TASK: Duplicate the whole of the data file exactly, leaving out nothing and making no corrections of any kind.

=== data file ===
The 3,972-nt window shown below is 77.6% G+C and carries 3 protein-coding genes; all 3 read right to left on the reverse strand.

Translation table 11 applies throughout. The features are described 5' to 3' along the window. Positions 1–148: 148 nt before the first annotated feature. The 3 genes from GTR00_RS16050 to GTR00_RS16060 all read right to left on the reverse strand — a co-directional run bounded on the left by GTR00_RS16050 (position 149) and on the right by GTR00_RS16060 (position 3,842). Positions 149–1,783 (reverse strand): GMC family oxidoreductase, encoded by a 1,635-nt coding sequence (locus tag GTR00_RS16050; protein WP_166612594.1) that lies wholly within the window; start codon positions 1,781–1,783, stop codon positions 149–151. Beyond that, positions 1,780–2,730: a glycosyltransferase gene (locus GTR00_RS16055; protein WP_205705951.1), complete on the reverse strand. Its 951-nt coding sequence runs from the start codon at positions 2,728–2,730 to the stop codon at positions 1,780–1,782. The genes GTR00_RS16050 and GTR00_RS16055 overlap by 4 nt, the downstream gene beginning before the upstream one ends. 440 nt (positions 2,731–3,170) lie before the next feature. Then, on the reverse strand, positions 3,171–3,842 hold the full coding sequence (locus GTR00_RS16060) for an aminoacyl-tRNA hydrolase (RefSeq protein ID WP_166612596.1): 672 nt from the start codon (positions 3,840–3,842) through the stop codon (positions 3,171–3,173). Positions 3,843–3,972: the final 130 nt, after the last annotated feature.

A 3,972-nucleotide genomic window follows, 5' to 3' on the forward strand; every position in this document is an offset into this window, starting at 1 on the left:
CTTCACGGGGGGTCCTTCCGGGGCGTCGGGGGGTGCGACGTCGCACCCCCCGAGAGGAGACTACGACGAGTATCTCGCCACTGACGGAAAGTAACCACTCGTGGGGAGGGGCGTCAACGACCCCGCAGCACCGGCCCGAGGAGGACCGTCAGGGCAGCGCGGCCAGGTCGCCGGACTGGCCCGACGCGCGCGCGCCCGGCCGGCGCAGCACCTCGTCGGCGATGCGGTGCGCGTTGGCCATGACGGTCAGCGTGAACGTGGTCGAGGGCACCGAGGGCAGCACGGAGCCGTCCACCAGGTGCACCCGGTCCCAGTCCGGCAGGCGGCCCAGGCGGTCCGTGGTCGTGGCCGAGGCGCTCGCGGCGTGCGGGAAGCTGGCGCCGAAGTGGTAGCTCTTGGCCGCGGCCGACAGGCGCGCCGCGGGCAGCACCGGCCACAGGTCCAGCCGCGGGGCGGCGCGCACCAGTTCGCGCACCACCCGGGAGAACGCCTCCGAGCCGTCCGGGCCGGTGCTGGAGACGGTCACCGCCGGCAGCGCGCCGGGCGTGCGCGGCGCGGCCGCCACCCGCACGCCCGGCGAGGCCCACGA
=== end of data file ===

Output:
The 3,972-nt window shown below is 77.6% G+C and carries 3 protein-coding genes; all 3 read right to left on the reverse strand.

Translation table 11 applies throughout. The features are described 5' to 3' along the window. Positions 1–148: 148 nt before the first annotated feature. The 3 genes from GTR00_RS16050 to GTR00_RS16060 all read right to left on the reverse strand — a co-directional run bounded on the left by GTR00_RS16050 (position 149) and on the right by GTR00_RS16060 (position 3,842). Positions 149–1,783 (reverse strand): GMC family oxidoreductase, encoded by a 1,635-nt coding sequence (locus tag GTR00_RS16050; protein WP_166612594.1) that lies wholly within the window; start codon positions 1,781–1,783, stop codon positions 149–151. Beyond that, positions 1,780–2,730: a glycosyltransferase gene (locus GTR00_RS16055; protein WP_205705951.1), complete on the reverse strand. Its 951-nt coding sequence runs from the start codon at positions 2,728–2,730 to the stop codon at positions 1,780–1,782. The genes GTR00_RS16050 and GTR00_RS16055 overlap by 4 nt, the downstream gene beginning before the upstream one ends. 440 nt (positions 2,731–3,170) lie before the next feature. Then, on the reverse strand, positions 3,171–3,842 hold the full coding sequence (locus GTR00_RS16060) for an aminoacyl-tRNA hydrolase (RefSeq protein ID WP_166612596.1): 672 nt from the start codon (positions 3,840–3,842) through the stop codon (positions 3,171–3,173). Positions 3,843–3,972: the final 130 nt, after the last annotated feature.

A 3,972-nucleotide genomic window follows, 5' to 3' on the forward strand; every position in this document is an offset into this window, starting at 1 on the left:
CTTCACGGGGGGTCCTTCCGGGGCGTCGGGGGGTGCGACGTCGCACCCCCCGAGAGGAGACTACGACGAGTATCTCGCCACTGACGGAAAGTAACCACTCGTGGGGAGGGGCGTCAACGACCCCGCAGCACCGGCCCGAGGAGGACCGTCAGGGCAGCGCGGCCAGGTCGCCGGACTGGCCCGACGCGCGCGCGCCCGGCCGGCGCAGCACCTCGTCGGCGATGCGGTGCGCGTTGGCCATGACGGTCAGCGTGAACGTGGTCGAGGGCACCGAGGGCAGCACGGAGCCGTCCACCAGGTGCACCCGGTCCCAGTCCGGCAGGCGGCCCAGGCGGTCCGTGGTCGTGGCCGAGGCGCTCGCGGCGTGCGGGAAGCTGGCGCCGAAGTGGTAGCTCTTGGCCGCGGCCGACAGGCGCGCCGCGGGCAGCACCGGCCACAGGTCCAGCCGCGGGGCGGCGCGCACCAGTTCGCGCACCACCCGGGAGAACGCCTCCGAGCCGTCCGGGCCGGTGCTGGAGACGGTCACCGCCGGCAGCGCGCCGGGCGTGCGCGGCGCGGCCGCCACCCGCACGCCCGGCGAGGCCCACGA